This starts a series of blog posts featuring each of our artists. Today we would like to welcome back Donna Loraine Contractor! Below is her artist statement, the description of her process, a little about why she weaves and her current work and a little about her relationship with Weaving Southwest. Of course, we’ve included several photos of the tapestries we have of hers in the shop! Photos are great, but seeing these pieces in person is incredible. She uses our hand-dyed tapestry yarn to create beautiful pieces of art. Enjoy!

Donna Loraine Contractor, Artist

Donna Loraine Contractor was born in Waukegan, IL and came to New Mexico to attend St. John’s College in Santa Fe. Since she moved to Albuquerque 23 years ago, she has won over 30 art competitions and commissions throughout the state and country. Contractor’s work incorporates the landscapes and colors of New Mexico with bold contemporary architectural frames that create depth and optical illusions. The late Douglas Kent Hall, in The Thread of New Mexico, said, donna photo ( photo credit Sandra Coreless)4_jpg“Contractor combines unlikely dynamic forms with a scintillating palette to achieve an evocative and compelling style of weaving. She utilized traditional….concepts as well as certain graphic constructs that fueled the work of many twentieth-century painters and brings to contemporary tapestry a freshness that is sometimes startling.”

Contractor was named a Local Treasure for her contribution to the Duke City’s visual art scene by the Albuquerque Art Business Association in 2008. In 2002 she created the Bravos Award for the Arts Alliance – a series of small weavings. She operates an apprenticeship program at her Nob Hill studio. She has won numerous art competitions and commissions such as a triptych for the City/County Building in Albuquerque and a large tapestry for the Bernalillo County Courthouse. Other accolades include the display of her tapestries at the Albuquerque Museum, MFA at Santa Fe and an appearance on a HGTV special. Donna’s work is shown and collected throughout the United States and abroad. Her Tapestries were awarded “BEST OF SHOW” 2 years in a row at the Weems Artfest in Albuquerque. Two of her Tapestries in the Fractured Square series were installed in public spaces through the New Mexico State Public Art Program. One is located in the Zimmerman Library on the UNM, Albuquerque Campus and the other in the emergency room of St. Vincent’s Hospital in Santa Fe, NM. Most recently, two of Donna’s tapestries were featured in national magazines: Scientific American and American Craft Magazine.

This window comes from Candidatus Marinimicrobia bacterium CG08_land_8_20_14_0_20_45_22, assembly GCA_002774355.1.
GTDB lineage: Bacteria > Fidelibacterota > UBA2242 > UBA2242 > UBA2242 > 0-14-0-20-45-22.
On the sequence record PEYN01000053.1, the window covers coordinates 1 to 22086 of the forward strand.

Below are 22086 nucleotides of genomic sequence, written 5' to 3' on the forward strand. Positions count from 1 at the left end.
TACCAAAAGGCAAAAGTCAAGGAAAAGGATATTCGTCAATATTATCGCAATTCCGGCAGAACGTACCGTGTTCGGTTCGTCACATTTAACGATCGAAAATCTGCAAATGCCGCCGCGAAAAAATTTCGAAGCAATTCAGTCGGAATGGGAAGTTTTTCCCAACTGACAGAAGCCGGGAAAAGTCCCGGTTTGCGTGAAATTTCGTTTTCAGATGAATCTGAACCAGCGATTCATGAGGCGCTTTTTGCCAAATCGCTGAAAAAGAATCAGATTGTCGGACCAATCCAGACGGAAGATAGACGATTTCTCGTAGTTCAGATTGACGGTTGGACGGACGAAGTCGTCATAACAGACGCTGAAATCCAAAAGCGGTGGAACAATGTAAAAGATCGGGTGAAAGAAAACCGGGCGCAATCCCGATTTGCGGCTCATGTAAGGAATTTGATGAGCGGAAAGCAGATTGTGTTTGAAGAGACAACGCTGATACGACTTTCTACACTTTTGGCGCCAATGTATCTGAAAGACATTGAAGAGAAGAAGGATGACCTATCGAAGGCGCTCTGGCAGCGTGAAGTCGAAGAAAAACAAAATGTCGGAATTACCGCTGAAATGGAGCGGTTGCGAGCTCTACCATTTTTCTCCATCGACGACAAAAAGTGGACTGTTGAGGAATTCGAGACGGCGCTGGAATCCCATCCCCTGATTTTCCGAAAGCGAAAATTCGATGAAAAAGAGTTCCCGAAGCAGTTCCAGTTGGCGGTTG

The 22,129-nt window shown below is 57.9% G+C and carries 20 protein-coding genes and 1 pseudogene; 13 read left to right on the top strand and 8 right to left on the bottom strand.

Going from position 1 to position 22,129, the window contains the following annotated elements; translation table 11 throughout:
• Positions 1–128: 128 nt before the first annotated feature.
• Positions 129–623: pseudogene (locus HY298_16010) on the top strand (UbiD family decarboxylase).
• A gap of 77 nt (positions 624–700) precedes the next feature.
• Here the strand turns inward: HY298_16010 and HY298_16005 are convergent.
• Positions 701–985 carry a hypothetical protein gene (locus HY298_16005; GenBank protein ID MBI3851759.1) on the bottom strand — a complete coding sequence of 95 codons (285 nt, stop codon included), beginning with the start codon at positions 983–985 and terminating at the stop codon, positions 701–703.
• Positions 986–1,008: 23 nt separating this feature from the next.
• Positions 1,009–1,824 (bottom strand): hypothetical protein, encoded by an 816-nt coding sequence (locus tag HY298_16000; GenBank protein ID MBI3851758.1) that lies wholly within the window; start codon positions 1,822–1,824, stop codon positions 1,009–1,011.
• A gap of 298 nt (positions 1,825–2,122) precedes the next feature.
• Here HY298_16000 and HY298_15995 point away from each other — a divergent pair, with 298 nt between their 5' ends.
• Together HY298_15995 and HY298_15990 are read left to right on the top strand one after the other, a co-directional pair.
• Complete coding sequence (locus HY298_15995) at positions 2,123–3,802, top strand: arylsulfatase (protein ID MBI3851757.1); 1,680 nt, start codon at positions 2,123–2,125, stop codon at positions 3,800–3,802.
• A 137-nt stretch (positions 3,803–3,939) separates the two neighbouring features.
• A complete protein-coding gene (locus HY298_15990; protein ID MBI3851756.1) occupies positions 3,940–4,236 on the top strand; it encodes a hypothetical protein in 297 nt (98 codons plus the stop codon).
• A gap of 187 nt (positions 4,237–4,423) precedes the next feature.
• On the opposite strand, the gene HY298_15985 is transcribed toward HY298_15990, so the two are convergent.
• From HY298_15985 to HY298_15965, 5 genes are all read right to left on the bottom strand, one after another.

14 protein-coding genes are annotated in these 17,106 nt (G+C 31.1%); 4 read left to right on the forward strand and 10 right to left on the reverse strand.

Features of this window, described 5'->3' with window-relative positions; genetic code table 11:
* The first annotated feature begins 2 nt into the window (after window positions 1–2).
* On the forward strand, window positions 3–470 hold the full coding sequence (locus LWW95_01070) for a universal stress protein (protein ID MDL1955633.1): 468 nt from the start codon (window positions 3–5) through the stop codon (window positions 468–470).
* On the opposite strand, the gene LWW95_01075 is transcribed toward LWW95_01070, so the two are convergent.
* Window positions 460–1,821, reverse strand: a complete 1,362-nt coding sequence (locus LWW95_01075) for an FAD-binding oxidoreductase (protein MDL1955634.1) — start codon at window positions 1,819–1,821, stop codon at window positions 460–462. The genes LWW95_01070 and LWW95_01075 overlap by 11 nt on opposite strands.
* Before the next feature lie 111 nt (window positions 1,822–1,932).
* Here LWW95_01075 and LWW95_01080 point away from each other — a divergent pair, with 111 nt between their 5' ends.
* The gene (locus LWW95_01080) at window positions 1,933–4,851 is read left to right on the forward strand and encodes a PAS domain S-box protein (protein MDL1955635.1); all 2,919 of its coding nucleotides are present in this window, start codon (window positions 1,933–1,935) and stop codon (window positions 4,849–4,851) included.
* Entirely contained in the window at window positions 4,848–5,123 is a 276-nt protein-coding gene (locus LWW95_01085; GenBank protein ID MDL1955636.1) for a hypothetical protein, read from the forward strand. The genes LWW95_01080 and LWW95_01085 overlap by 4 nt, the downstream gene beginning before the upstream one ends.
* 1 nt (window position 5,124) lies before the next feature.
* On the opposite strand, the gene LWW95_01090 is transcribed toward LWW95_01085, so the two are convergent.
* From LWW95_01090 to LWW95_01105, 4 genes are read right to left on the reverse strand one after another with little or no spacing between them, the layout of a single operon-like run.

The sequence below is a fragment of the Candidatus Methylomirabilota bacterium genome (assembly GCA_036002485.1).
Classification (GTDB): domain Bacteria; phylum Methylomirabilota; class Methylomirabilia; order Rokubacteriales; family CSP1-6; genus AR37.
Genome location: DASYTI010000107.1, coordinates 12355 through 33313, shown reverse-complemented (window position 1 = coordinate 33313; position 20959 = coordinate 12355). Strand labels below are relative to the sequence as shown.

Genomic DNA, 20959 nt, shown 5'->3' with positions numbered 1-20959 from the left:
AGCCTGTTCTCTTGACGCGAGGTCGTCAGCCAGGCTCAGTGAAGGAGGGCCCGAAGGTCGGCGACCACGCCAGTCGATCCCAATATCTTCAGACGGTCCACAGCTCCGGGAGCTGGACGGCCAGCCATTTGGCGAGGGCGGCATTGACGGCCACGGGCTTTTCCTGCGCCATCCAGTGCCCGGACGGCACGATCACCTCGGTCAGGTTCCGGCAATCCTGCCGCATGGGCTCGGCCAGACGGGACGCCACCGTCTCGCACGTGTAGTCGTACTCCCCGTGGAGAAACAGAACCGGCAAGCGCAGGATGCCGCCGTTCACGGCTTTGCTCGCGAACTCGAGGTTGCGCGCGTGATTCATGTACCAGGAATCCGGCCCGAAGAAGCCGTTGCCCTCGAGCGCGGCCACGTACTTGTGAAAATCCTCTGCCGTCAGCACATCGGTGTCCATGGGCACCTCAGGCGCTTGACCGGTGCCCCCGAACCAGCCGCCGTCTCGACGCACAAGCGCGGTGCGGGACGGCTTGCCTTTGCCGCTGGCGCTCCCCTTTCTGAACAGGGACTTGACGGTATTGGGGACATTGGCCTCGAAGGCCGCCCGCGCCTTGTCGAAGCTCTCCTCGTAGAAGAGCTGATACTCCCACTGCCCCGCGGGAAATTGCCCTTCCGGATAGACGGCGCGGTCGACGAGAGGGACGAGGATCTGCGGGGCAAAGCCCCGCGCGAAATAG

…………………………………………..

DLC_NeonCurves and Rectangles(1)

Neon Orange Curves and Rectangles, Original handwoven tapestry by Donna Loraine Contractor, 79″ x 40″

…………………………………………..

Donna’s Process

Color is a source of constant joy for me and I delight in the full range of its use from the bold and surprising color combinations to the subtle gradations of a single color. The image of a window set within a frame, a view to another place, another reality, is a unifying theme in my work. The colors and the unique quality of light in the southwest make up a rich and diverse palette that I naturally make use of and the diverse forms of its land and skyscapes find their way into the window “views”.

I use wool as my medium because of its particular light reflecting characteristics that are so unique and beautiful. No pigment on paper could reproduce the texture and luminosity of the hand dyed and tightly spun wool that I use in my tapestries. I am very concerned about creating a fine textile which is the vehicle for my image; each should be of the highest caliber. I use a flat tapestry technique, with no slits or holes ensuring the integrity of the tapestry as a piece of cloth. The tapestries are hand woven with 100% wool and have been moth-proofed. The wool has been hand-dyed, giving the colors richness as well as some slight variations and is light fast. I use a strong cotton warp, the underlying structure of the weaving, which is finished at the ends with a hand-manipulated edging technique, then finely braided and looped to fit around acrylic poles, which are provided for installation. All the tapestries are fully finished on both sides, as I laboriously sew in the tails of yarn from color changes, enabling the work to be free hung or used as a room divider.